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Beyond efforts in Naval District Washington (NDW) to reduce traditional energy consumption and become more efficient, two of the key factors to building a sustainable future are renewable energy and alternative fuels.

As technology advances and these utilities become more financially accessible, NDW and Naval Facilities Engineering Command (NAVFAC) plan to develop and implement various projects at installations throughout the region.

“These opportunities will produce utility cost savings and support energy security while integrating and diversifying utility distribution systems to include increasing Smart Grid and Micro Grid capabilities,” the NDW/NAVFAC Washington Energy Program states. “Similar to our traditional energy project portfolios, we will create renewable energy portfolios based on approaches that identify the best locations for renewable generation, and public and private financing options.”

Navy energy leaders are evaluating a number of renewable and alternative energy sources including wind, solar, biomass, geothermal, and alternative fuel non-tactical vehicles. Additionally, the Navy has set a goal of making half of all installations net zero energy consumers.

Net zero refers to buildings that produce as much or more energy than they consume on an annual basis. In Naval Support Activity (NSA) Washington, the Washington Navy Yard Visitor Center recently became certified as a net zero building through the use of geothermal and micro-wind turbines, along with LED lighting and cellulose insulation.

Two micro-wind turbines on the neighboring parking deck help provide electricity into a battery system which can be used in the event of a power failure.

Beyond the net zero project at the visitors’ center, NDW is also exploring alternative fuel non-tactical vehicle options. Several electric cars and charging stations are located on the first floor of the parking deck.

Lt. Cmdr. Keith Benson, NDW energy director, said NDW is in the process of collecting electric vehicle and alternative fuel data important to future decisions on how vehicles and fuel are used. NDW and NAVFAC have set a goal to reduce petroleum usage and to annually increase alternative fuel usage by 10 percent.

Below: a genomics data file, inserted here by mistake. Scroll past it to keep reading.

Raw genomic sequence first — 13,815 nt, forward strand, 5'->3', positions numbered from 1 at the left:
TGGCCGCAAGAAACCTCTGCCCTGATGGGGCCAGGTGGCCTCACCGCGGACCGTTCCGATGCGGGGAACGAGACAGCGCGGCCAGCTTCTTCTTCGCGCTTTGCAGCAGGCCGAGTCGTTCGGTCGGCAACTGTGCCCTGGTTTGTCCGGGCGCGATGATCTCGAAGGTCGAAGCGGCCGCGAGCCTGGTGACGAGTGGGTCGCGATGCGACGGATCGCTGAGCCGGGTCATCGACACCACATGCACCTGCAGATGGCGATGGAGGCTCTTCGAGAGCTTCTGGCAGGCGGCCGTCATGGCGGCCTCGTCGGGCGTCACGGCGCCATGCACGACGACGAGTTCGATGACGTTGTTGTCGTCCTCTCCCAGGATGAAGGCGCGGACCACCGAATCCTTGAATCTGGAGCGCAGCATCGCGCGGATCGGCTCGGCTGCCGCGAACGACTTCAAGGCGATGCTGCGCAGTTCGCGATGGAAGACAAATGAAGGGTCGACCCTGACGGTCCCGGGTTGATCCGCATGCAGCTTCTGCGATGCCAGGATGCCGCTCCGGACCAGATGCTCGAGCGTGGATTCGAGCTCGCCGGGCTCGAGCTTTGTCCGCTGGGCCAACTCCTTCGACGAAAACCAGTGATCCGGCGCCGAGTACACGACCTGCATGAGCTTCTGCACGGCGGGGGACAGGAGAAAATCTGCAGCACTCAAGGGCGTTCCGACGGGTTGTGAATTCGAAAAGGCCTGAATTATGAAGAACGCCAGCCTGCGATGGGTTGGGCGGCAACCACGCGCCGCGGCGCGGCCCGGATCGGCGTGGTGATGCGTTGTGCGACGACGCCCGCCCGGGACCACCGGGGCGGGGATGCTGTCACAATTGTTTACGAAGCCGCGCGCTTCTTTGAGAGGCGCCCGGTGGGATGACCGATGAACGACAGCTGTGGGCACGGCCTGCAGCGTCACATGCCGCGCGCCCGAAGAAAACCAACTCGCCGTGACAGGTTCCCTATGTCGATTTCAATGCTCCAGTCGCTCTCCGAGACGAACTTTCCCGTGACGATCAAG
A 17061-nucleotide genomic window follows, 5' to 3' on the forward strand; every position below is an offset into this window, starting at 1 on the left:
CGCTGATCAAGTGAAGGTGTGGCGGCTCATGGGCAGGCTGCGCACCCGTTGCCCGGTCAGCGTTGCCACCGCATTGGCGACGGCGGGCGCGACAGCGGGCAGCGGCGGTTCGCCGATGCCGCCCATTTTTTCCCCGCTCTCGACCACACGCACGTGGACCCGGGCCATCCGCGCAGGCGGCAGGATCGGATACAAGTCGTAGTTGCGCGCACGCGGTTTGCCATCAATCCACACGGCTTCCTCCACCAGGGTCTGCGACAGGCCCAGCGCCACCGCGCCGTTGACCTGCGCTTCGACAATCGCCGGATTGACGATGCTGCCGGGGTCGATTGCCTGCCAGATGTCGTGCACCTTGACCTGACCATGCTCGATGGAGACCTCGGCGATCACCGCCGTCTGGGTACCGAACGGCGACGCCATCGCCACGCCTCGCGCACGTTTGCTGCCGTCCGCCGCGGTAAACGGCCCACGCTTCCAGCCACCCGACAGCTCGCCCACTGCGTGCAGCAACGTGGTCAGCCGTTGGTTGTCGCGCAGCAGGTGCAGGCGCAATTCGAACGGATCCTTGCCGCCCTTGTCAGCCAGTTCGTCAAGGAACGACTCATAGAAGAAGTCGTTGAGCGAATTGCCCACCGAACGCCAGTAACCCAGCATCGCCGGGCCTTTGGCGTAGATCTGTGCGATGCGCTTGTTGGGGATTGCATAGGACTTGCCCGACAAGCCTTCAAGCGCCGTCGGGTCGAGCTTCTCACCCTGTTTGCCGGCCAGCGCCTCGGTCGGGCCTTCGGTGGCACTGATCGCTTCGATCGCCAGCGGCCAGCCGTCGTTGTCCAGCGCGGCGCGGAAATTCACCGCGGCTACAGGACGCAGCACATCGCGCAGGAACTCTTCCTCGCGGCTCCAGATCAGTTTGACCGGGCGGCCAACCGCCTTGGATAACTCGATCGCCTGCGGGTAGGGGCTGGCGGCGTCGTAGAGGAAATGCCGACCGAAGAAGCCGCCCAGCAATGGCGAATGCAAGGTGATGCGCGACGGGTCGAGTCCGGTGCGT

Benson said NDW has been conducting numerous studies on renewable energy capabilities in the last year to support Task Force Energy and the 1-Gigawatt Task Force, a Department of the Navy (DON)-chartered project to oversee implementation of the Navy energy strategy.

“We have partnered with the National Renewable Energy Lab (NREL) to expand our renewable energy capabilities and determine the sites that we want to invest in,” Benson explained. “We specifically focused on photovoltaic and found that we have more than 40 megawatts of capability within NDW that need further analysis and development.”

With the Washington, D.C. Solar Renewable Energy Certificate (SREC) market offering incentive credits for solar projects, Benson said Joint Base Anacostia-Bolling (JBAB) was identified as a good location to explore photovoltaic options.

“JBAB presents the best opportunity and has a current capability of 10 megawatts over two sites, Bolling and Anacostia,” Benson said.

Expanding use of renewable energy and alternative fuels represents one of the five energy “pillars” identified to achieve goals laid out in the 2013 NDW Energy Policy Statement, working in conjunction with energy efficiency, security, information, and building a positive energy culture.

In 2009, Secretary of the Navy (SECNAV) Ray Mabus set five energy goals for DON: increase alternative energy use Navywide, increase alternative energy ashore, reduce non-tactical petroleum use, sail the “Great Green Fleet,” and acquire energy efficiency, according to a 2012 DON Strategy for Renewable Energy report.

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